One of the biggest mistakes that examinees make is to fail to truly learn and understand the material. There is sometimes such a focus on memorization that examinees delay reviewing the actual test. This can prove to be disastrous. You do not want to wait until the bar exam to figure out if you actually understand how the issues arise. Rule statements are important, but being able to determine when something is at issue or not, will require that you understand the law and how it is tested. Being able to write rule statements from memory does not necessarily mean that you understand (when faced with a fact pattern) what the issues turn upon.

It is key that you are able to understand the material, and not just being able to recite the rules. So when you think about memorizing the material – think about first “understanding the law.”  This means: understanding what the terms mean, how the issues are generated and how the issues are tested. Once you understand the material, memorizing it will be much easier.

2. You need to see (and learn) the material in the context of the exam.

Again, being able to recite rule statements is something that most examinees strive to do and do so fairly effectively. The problem is that your job on exam day is not going to be to simply write out a Contracts outline or to write out a Torts outline. Yet, if you think about it, examinees often spend their time preparing for the exam as though the exam consists of simply reciting rules. While it is certainly a help, it is only part of what is needed to pass the exam. Successful examinees not only are able to recite rules, they know how the material is tested and understand the material in the context of the actual exam.

To do this, you should review past essays and answers. When reviewing essays, really study the answers and pay close attention to which issues were addressed in the answers and how these issues arose from the facts. Reading essays and studying the answers is critical to passing the California bar exam. There are simply ways that the material is tested that are not intuitive and will be lost on you unless you actually see it in the context of the actual exam.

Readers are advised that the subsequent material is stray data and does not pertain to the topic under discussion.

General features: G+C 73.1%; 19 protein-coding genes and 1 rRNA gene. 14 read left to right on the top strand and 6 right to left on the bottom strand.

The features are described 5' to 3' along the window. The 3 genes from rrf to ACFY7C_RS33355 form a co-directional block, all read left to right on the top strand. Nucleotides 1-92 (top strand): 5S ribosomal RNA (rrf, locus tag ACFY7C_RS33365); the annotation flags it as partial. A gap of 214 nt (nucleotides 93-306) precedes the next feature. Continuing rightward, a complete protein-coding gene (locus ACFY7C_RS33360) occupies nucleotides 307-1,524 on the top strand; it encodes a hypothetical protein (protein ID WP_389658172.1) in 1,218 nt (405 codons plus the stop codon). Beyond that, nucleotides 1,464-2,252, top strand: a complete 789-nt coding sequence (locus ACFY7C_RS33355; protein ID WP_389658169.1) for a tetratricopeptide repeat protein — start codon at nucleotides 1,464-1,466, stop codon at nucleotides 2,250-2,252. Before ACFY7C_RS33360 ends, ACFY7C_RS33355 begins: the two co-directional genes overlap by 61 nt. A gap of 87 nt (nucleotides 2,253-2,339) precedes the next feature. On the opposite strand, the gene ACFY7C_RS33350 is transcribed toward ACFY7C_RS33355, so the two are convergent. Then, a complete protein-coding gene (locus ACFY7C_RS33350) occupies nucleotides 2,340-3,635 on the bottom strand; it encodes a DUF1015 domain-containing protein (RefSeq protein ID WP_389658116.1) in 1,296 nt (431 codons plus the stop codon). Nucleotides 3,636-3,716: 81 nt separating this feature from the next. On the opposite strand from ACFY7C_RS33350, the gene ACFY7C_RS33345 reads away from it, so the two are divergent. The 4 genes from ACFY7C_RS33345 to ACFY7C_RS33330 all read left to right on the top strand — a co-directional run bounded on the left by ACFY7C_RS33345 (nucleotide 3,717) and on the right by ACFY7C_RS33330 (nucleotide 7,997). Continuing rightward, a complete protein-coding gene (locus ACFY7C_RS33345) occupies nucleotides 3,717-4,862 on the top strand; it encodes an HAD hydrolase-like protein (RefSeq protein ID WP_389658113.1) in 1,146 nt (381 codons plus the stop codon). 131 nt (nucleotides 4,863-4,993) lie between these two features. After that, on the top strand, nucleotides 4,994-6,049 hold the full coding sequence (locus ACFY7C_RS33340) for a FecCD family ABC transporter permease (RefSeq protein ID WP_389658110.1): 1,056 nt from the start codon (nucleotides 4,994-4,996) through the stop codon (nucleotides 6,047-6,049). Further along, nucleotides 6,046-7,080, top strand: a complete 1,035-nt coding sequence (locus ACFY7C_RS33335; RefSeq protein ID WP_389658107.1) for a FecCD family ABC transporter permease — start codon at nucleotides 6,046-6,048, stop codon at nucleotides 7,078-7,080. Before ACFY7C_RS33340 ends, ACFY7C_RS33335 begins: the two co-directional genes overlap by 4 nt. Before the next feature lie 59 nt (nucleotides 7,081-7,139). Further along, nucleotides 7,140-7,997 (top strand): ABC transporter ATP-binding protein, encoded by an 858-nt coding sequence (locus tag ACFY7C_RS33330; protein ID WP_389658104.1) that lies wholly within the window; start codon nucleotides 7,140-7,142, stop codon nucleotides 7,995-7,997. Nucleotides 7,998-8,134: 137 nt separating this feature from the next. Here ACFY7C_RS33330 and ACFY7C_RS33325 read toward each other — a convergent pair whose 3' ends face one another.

For the MBEs it is critical that you learn how Torts is tested, how Constitutional Law is tested, Property, etc. This is key. The best way to accomplish this is to study past MBEs (I recommend that you work on NCBE drafted MBES ONLY). Three sources for NCBE released questions are: 1) The Strategies and Tactics for the MBE by Walton and Emanuel, 2) Adaptibar and 3) the National Conference of Bar Examiners.

The reason you want to focus your attention and energy on the NCBE released MBEs is because it will be important for you to align yourself with what the National Conference of Bar Examiners is testing, how they are testing, as this is will be the closest approximation to the actual test. Think of it this way: you need to know what the NCBE think amounts to a taking by force such that a robbery occurred rather than what you think factually amounts to a taking by force or what your law professor thought was a taking by force. Focus on completing NCBE MBEs (timed as well as non-timed review of MBEs is important – more on this in a future post).

3. Work on memorizing a condensed version of the subjects after you have spent time reviewing past exams.

It will be so much easier to memorize material that you actually understand. As I suggest above, one of the best ways to gain an understanding of the material is to see how it is tested. Once you have studied how products liability is tested, you will have a much easier time memorizing what you need to know for Products Liability. What you actually have to memorize becomes less as it represents what you fully understand.

Products liability is a big topic with a lot of detail. However, to be able to successfully navigate a products liability exam you will need to be able to have an approach for, and a condensed version of, products liability memorized (and, of course, understood). For example, the following would be a good approach for Products Liability:

  1. Introductory statement: The plaintiff may recover under products liability for the following torts: 1) intentional tort (usually battery), 2) negligence, 3) strict products liability (for defective product) and 4) under the warranty theories (implied warranty and express
  2. Intentional Tort (here plaintiff may be able to prove the tort of battery if they can show the defendant knew with substantial certainty that a harmful or offensive result would occur – look for facts that state percentage rates of failure – this suggests the defendant knew with substantial certainty that _% of the time the product would cause a harmful or offensive result. This is always a quick discussion, but worth points by addressing it quickly – this is generally addressed in every released answer for products liability essays, yet many examinees miss this point).